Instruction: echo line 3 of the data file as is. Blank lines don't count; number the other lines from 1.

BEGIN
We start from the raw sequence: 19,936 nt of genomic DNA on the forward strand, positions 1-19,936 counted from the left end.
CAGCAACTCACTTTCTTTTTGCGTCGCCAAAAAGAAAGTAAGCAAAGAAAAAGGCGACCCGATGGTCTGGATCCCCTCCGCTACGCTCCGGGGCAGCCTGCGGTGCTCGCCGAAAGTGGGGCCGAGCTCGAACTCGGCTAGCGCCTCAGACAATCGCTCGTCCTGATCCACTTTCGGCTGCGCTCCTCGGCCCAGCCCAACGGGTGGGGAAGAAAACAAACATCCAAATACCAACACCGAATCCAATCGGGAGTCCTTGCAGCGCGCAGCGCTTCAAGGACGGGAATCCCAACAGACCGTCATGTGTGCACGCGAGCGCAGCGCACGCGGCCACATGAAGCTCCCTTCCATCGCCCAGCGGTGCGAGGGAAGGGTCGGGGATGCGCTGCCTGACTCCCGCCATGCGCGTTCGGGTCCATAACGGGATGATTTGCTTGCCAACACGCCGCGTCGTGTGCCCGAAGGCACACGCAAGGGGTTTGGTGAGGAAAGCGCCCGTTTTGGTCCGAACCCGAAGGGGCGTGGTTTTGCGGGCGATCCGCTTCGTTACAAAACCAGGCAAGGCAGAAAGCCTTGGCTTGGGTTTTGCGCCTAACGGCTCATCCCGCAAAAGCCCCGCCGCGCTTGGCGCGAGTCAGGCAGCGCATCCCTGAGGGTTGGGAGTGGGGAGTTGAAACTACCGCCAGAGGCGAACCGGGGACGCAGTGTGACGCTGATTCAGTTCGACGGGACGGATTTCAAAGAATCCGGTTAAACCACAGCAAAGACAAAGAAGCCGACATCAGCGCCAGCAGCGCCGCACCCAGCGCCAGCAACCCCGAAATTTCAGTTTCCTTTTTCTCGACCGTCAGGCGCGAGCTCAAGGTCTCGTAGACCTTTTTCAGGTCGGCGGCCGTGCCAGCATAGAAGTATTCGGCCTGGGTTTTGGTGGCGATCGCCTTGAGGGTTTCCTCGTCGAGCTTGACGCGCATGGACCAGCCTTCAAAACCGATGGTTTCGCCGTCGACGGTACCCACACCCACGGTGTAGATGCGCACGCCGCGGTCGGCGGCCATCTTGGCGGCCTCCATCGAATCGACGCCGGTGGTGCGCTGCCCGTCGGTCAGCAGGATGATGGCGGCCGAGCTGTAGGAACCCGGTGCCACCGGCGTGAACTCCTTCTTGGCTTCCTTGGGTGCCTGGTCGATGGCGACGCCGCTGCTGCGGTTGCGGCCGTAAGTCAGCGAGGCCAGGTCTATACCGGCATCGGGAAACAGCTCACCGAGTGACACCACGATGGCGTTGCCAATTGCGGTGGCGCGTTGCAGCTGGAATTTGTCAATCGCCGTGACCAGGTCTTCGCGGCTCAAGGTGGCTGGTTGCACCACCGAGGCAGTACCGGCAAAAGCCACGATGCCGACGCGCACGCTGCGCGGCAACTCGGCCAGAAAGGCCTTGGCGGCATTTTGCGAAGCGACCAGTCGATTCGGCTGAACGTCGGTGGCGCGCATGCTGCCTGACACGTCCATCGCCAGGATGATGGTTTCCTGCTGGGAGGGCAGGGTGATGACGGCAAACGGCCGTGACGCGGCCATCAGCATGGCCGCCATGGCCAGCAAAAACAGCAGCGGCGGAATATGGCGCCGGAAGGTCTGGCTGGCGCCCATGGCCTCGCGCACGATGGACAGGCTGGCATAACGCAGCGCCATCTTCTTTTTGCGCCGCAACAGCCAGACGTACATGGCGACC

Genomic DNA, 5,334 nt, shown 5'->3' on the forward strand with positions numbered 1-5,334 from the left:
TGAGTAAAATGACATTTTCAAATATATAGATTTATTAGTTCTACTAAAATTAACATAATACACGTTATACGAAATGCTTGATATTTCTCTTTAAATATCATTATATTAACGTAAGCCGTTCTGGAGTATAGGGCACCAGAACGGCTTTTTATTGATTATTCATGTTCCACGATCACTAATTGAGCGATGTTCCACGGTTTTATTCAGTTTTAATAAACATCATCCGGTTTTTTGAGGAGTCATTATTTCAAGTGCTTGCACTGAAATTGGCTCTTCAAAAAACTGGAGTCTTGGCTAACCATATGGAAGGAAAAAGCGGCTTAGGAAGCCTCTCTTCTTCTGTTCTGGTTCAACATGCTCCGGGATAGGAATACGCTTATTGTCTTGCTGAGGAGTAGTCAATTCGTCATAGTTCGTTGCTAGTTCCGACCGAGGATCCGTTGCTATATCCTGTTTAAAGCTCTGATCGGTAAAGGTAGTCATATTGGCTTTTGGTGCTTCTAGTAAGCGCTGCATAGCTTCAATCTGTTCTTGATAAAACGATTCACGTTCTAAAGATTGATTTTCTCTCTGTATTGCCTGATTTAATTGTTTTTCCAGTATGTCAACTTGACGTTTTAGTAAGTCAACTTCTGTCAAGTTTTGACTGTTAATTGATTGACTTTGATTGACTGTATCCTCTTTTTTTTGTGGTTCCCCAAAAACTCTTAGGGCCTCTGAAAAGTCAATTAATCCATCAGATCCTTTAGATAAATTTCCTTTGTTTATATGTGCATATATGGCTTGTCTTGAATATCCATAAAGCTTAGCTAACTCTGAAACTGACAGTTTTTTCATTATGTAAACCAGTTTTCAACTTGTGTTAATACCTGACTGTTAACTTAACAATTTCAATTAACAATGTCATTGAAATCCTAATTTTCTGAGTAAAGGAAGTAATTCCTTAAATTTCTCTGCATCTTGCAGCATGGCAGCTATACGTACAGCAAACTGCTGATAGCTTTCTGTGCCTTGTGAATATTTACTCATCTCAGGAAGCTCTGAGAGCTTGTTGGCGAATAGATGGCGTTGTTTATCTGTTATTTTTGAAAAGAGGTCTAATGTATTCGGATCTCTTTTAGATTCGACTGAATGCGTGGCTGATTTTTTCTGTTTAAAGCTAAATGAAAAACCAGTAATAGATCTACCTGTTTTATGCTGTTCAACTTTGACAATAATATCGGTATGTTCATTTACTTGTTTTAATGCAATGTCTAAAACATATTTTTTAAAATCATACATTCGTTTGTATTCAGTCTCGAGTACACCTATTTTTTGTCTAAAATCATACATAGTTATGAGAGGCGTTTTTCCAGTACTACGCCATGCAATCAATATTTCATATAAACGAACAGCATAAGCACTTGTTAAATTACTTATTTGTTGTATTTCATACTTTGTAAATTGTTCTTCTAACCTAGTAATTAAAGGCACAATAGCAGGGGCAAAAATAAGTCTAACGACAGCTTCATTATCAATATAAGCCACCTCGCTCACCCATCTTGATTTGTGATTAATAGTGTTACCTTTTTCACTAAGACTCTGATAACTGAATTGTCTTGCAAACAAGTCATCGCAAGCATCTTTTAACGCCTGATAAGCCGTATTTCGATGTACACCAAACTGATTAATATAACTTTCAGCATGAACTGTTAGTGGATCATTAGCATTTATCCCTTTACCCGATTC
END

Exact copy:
Genomic DNA, 5,334 nt, shown 5'->3' on the forward strand with positions numbered 1-5,334 from the left: